[caption id="attachment_2593" align="alignnone" width="600"]Imported Image Photo courtesy of Ray Pellerin.[/caption]

St. Martin Parish, personified: Ray Pellerin

If you want to get to grips with Breaux Bridge past and present, take a seat opposite lifelong resident Ray Pellerin.

His people have been in Louisiana since 1718, when a direct-from-France ancestor named Louis Pellerin received a Spanish land grant, near Leonville up Bayou Teche. But it was Ray’s mother’s people, exiled from Nova Scotia by the British during Le Grand Derangement, which began in 1755, who he credits for his Cajun bona fides, and his Breaux Bridge roots, too.

“Unlike St. Martinville, which was French, Breaux Bridge was almost pure Cajun because it was settled by people from Nova Scotia,” says Ray. “In 1799, a man named Firmin Breaux built a footbridge to cross Bayou Teche. So when people needed to get to the other side, they would say, ‘Allons a Pont Breaux’ or, ‘Let’s go to Breaux’s Bridge.’”

Ray will tell you how Firmin’s son, Agricole, built the first bridge for wagons and buggies to cross, and created a nice business charging them twenty-five cents to do so. When Agricole died young, his wife, Scholastique Picou Breaux, took over the bridge business. Scholastique was a savvy entrepreneur, eventually laying out a plan for a village that spanned both sides of the bayou, joined by the bridge that bore her family’s name.

“St. Martin has the story of Evangeline, who is mythical. But Scholastique was the real deal,” Ray says. “Go visit the bronze statue of Scholastique Picou Breaux in Veteran’s Park today. I challenge you to find more than a couple of cities in the United States that were founded by a woman.”

Ray might not be a Breaux, but the Pellerin name has been part of Breaux Bridge almost as long. On Bridge Street, look up and you’ll spot the Pellerin name on the old building that is now home to Café Sydnie Mae. Ray explains that in the late nineteenth century, his grandfather, Frank Pellerin, owned a furniture store here. They built the furniture upstairs and sold it downstairs, using the elevator still visible to visitors of Café Sydnie Mae when they step into the restaurant today.

“As a kid I would help my grandfather with the furniture,” Ray remembers. “In 1940 he bought a Chevy half-ton pickup truck to make deliveries. When he died in 1954, that truck was sold to an auto mechanic named Mr. Cliff. For the next thirty years, every time I saw him I’d say to him ‘Mr. Cliff, when are you going to sell me my truck?’ One day Mr. Cliff says ‘Come meet us at the house.’ He sold it to me, and now my great-grandchildren get to ride in their great, great grandfather’s truck.”

"The Crawfish Capital of the World"

If folks know just one thing about Breaux Bridge, it’s probably the Breaux Bridge Crawfish Festival. And even after sixty years, Ray is still proud of what the festival has done not only for his hometown, but for Louisiana, too.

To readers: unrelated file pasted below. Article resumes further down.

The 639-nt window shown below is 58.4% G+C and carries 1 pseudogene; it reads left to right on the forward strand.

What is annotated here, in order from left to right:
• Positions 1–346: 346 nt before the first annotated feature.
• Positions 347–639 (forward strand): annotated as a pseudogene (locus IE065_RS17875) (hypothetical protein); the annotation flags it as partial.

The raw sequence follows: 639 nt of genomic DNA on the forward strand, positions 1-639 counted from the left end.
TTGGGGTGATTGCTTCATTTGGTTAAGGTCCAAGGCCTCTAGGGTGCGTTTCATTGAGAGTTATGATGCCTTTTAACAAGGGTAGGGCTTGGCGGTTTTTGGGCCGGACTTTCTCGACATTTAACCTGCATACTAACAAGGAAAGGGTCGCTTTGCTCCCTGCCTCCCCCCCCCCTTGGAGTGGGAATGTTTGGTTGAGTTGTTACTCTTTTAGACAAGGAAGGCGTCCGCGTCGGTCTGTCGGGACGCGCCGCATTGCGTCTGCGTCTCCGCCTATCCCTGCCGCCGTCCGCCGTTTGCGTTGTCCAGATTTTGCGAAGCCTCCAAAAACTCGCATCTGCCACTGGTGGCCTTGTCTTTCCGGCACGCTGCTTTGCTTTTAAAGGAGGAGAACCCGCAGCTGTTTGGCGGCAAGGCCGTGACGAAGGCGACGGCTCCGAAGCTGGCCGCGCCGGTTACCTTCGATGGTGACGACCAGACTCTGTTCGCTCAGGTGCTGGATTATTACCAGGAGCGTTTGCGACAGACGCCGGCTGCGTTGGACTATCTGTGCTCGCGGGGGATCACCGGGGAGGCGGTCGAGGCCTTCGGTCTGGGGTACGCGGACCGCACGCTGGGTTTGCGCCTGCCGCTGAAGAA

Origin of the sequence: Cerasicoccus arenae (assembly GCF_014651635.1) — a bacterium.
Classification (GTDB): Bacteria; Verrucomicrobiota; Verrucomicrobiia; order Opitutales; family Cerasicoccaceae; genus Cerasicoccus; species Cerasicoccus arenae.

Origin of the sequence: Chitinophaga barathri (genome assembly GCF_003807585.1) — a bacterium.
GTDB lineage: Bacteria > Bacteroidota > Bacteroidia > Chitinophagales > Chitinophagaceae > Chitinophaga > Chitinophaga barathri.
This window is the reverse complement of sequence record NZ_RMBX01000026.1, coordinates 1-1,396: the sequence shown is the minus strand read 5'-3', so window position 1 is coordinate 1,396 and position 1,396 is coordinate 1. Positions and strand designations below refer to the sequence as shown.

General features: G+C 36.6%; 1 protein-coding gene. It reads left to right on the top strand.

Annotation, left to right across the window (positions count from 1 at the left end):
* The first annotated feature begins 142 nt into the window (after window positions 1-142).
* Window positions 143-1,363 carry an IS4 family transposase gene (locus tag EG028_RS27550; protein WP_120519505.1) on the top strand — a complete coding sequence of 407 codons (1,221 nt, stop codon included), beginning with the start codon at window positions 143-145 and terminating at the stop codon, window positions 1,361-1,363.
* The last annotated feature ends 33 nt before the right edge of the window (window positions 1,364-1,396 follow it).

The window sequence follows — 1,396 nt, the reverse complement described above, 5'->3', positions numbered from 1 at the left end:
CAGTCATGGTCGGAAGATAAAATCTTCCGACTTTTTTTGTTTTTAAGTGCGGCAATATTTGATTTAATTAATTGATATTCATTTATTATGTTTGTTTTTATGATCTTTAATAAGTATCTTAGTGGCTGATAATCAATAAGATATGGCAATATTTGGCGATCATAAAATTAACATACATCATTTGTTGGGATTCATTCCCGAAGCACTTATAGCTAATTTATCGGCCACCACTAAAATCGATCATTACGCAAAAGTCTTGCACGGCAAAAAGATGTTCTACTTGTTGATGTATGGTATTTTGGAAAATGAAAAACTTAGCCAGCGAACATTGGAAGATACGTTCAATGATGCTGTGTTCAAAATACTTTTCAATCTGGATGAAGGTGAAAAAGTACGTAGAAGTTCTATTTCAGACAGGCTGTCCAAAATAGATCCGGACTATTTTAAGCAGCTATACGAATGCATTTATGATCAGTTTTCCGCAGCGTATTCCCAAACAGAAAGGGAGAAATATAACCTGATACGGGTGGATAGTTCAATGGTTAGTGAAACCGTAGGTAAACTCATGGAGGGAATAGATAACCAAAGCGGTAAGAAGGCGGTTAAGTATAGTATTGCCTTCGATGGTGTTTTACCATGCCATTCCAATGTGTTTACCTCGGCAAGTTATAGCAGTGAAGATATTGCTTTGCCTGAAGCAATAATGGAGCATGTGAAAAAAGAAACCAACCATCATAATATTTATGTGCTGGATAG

“Most people don’t know this, but in 1960, when the Crawfish Festival started, there were five places in Louisiana processing crawfish,” he says. “By 1992, there were 160. The festival is the publicity arm for the crawfish industry, and now we’re selling crawfish all over the world.”

(Though the three-day fest took a pause this year due to the COVID-19 pandemic, mark your calendar for next year's musical mudbug celebration: April 30-May 2, 2021).

After a sixty-year career running a funeral home that serves the whole of St. Martin, Ray might know the differing character of the parish’s people and places better than anyone. When asked to describe the kind of person Breaux Bridge would be, Ray says “Hard-working and fun-loving. They’ll tell you what they think, whether it’s right or wrong. They’re accepting and welcoming, but don’t cross ‘em! You better tell them the truth, because if they catch you in a lie, you’re history!”

Things To Do in Breaux Bridge:

Dance Saturday Away at Buck & Johnny’s Zydeco Breakfast. The best way to start a Saturday in Cajun Country is at Buck & Johnny's, taking to the dance floor bright and early with a Bloody Mary in hand. They don't call it world-famous for nothing! To learn more about the beloved local tradition, click here.

Walk in the footsteps of the early Acadians at one of Breaux Bridge's historic B&B's. The oldest historical building still standing in St. Martin happens to be Au Bayou Teche Bed and Breakfast, a beautiful restored home that dates back to the early 1800s in downtown Breaux Bridge. A few blocks away you'll find Josephine’s House, a picturesque property more than a century old

Visit Teche Center for the Arts. Established in 2014, TCA is the primary hub for the visual and performing arts in Breaux Bridge, and in its newly renovated building on Bridge Street you'll find gallery exhibitions, workshops, and more. Read the story of the community-wide effort to create the town's first cultural center here.